Airlines around the world have grounded Boeing 777 aircraft with the same engine type as the United Airlines flight from Denver to Honolulu that suffered an engine failure on Feb. 20.
Saturday’s incident, which scattered debris across several Denver-area neighborhoods but resulted in no injuries aboard the aircraft or on the ground, involved a 777-200 aircraft equipped with Pratt & Whitney’s PW4000 engine. The U.S. Federal Aviation Administration has since ordered emergency inspections of that aircraft type with that engine type, and the Japan Civil Aviation Bureau also ordered them grounded.
In a statement, Boeing said it supported those regulators’ decisions and that it is “working with these regulators as they take actions while these planes are on the ground and further inspections are conducted by Pratt & Whitney.” In total, there are 69 777s with that engine type in active use and an additional 59 in storage, according to Boeing. It’s an older and less fuel-efficient model that operators generally have been phasing out of fleets.
United is the only U.S. carrier with that sort of aircraft, and it has removed 24 of its type from its schedule, according to the carrier. That will affect “only a small number of customers,” the carrier said in a tweet.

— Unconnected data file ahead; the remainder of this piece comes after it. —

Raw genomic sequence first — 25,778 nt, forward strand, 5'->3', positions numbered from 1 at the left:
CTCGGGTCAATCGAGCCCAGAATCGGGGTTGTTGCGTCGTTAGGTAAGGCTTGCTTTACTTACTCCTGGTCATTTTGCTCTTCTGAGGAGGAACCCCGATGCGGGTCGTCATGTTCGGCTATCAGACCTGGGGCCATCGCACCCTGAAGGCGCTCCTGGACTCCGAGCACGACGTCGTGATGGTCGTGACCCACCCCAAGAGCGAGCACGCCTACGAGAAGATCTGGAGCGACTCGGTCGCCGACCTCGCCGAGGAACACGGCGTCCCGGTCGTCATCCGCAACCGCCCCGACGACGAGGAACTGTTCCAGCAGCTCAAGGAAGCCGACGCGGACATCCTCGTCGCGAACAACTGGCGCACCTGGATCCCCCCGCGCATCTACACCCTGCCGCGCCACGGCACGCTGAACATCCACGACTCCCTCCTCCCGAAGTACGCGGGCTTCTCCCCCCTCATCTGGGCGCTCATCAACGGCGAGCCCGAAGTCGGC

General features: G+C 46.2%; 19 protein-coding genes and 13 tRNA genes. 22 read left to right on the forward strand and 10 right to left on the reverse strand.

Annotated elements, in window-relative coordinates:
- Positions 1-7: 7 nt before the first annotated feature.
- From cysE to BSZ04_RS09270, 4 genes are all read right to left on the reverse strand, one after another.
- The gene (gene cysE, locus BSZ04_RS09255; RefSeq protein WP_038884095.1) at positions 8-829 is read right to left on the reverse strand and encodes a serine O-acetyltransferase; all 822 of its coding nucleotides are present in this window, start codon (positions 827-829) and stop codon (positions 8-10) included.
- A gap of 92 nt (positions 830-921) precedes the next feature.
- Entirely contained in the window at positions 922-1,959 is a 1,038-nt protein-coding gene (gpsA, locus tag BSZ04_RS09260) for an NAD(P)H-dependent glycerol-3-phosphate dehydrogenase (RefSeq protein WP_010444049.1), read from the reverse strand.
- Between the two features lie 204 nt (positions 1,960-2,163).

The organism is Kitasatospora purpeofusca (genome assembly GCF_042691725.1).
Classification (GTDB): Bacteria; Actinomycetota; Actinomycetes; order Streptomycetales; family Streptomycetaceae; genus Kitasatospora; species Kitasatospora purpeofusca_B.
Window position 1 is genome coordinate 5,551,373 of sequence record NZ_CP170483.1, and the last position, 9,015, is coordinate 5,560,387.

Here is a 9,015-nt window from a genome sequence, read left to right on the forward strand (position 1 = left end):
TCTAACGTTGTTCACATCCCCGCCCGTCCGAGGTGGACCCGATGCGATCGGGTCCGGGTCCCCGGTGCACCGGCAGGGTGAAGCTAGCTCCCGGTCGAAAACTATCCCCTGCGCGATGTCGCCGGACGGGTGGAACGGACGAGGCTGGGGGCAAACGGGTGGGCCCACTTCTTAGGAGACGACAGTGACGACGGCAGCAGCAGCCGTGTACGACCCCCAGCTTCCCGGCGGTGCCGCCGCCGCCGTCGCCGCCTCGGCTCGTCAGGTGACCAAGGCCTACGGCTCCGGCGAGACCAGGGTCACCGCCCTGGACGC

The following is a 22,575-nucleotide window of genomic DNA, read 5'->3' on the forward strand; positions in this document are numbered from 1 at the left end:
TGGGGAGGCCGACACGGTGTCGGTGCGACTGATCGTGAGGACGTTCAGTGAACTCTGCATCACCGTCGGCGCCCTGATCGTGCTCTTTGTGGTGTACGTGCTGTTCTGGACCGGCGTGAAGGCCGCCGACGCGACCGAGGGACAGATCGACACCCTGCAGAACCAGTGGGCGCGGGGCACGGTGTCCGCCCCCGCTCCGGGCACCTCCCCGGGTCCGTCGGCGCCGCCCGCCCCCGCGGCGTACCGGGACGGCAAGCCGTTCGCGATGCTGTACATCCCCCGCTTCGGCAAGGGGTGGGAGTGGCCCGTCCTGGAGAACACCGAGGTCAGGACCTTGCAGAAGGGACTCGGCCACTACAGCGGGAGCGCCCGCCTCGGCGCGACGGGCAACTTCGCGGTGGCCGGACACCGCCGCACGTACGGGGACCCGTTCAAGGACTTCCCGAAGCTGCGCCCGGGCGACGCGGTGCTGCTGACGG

In Japan, the grounding affects 19 aircraft operated by All Nippon Airways and 13 operated by Japan Airlines, each of which had preemptively grounded the aircraft prior to the bureau’s order, according to Nikkei Asia.
South Korean carriers Asiana and Korean Air are the only other carriers using the model. A Korean Air spokesperson said all PW4000-powered 777s are grounded as the airline awaits guidance from regulators, and media reports indicate that Asiana has grounded them as well. Korean Air flies the 777s on domestic routes and to destinations in China, Japan and in Southeast Asia, according to the spokesperson.
Saturday’s incident was not the first instance of failure of the engine type in that aircraft. In December, a JAL 777-200 aircraft had to return to the airport after engine failure, and another United 777-200 aircraft in February 2018 also had engine failure when a fan blade fractured as it neared Hawaii. Both aircraft in those incidents landed safely.